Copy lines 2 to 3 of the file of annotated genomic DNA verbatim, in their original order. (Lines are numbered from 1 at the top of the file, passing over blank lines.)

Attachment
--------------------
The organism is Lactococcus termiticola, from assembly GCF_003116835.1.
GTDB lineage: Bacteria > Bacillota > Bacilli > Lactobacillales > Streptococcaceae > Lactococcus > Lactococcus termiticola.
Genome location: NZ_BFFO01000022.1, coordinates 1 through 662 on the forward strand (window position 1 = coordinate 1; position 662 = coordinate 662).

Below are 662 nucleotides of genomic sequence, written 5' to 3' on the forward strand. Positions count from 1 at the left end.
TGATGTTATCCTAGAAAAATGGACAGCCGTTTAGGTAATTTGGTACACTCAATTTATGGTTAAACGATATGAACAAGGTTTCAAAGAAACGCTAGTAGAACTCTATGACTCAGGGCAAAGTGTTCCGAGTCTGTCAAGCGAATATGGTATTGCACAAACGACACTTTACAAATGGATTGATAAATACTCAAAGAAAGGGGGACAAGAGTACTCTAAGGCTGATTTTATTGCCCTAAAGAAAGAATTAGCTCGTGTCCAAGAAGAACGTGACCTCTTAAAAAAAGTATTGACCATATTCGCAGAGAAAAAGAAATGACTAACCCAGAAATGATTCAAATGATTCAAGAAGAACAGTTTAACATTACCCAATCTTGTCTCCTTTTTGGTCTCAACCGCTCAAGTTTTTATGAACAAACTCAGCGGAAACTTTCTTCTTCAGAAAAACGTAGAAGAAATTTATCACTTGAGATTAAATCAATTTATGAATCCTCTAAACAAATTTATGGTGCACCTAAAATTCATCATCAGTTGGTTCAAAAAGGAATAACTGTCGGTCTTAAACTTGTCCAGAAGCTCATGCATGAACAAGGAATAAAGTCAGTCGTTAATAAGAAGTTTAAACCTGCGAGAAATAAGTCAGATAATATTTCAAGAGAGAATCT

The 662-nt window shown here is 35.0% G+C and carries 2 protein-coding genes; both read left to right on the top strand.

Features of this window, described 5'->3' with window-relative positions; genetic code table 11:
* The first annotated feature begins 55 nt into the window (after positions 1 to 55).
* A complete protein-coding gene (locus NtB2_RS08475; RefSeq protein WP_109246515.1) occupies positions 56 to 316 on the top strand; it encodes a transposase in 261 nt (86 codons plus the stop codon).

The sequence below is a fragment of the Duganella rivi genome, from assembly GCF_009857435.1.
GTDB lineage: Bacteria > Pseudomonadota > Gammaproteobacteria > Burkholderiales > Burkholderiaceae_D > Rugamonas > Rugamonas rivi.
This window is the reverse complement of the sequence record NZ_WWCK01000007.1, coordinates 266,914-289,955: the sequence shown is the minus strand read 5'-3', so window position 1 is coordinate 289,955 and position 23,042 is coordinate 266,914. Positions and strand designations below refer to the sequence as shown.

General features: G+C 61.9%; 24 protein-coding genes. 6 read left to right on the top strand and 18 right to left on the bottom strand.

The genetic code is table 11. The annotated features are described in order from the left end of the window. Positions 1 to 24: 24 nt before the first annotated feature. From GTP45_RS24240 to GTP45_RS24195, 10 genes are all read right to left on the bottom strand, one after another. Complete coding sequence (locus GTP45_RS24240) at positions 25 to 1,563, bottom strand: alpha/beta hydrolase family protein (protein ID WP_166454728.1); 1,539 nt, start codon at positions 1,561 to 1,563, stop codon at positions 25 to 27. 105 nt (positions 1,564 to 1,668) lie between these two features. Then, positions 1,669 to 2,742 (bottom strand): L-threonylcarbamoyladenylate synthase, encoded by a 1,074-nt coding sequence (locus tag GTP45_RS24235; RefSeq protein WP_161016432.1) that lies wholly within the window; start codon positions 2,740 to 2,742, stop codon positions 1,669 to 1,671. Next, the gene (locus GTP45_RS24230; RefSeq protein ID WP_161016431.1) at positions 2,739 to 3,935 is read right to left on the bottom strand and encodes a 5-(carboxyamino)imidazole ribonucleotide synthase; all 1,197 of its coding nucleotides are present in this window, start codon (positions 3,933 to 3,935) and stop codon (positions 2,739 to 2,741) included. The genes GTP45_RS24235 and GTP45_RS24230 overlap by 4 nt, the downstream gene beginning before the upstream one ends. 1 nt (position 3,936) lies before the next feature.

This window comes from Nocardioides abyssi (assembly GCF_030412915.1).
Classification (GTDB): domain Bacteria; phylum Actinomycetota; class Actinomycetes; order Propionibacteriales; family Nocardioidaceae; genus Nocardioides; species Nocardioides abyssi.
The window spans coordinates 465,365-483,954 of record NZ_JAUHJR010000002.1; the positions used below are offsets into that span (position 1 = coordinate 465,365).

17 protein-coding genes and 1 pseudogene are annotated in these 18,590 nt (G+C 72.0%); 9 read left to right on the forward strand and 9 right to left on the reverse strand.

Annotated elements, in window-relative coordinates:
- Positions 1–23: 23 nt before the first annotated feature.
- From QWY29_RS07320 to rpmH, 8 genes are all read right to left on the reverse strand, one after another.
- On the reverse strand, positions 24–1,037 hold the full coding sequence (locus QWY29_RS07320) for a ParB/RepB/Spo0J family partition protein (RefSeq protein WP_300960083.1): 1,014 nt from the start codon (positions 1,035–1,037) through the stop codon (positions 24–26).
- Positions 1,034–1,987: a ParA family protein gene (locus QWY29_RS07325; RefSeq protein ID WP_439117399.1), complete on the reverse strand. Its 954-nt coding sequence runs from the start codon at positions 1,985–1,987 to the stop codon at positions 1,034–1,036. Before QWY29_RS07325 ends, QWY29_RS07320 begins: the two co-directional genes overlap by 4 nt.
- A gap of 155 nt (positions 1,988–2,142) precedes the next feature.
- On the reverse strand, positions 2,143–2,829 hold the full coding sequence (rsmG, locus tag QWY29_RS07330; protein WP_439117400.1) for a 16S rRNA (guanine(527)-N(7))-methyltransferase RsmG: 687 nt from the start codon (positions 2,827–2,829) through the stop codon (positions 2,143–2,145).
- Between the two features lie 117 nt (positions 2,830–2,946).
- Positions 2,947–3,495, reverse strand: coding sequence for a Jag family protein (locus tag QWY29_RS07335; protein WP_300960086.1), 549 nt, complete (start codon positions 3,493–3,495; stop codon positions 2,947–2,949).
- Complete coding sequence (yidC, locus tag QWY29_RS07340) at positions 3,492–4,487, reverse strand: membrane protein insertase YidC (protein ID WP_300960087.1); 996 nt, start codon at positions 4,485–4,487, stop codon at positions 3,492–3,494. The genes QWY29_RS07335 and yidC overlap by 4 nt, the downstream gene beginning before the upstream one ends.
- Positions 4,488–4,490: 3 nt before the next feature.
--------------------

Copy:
GTDB lineage: Bacteria > Bacillota > Bacilli > Lactobacillales > Streptococcaceae > Lactococcus > Lactococcus termiticola.
Genome location: NZ_BFFO01000022.1, coordinates 1 through 662 on the forward strand (window position 1 = coordinate 1; position 662 = coordinate 662).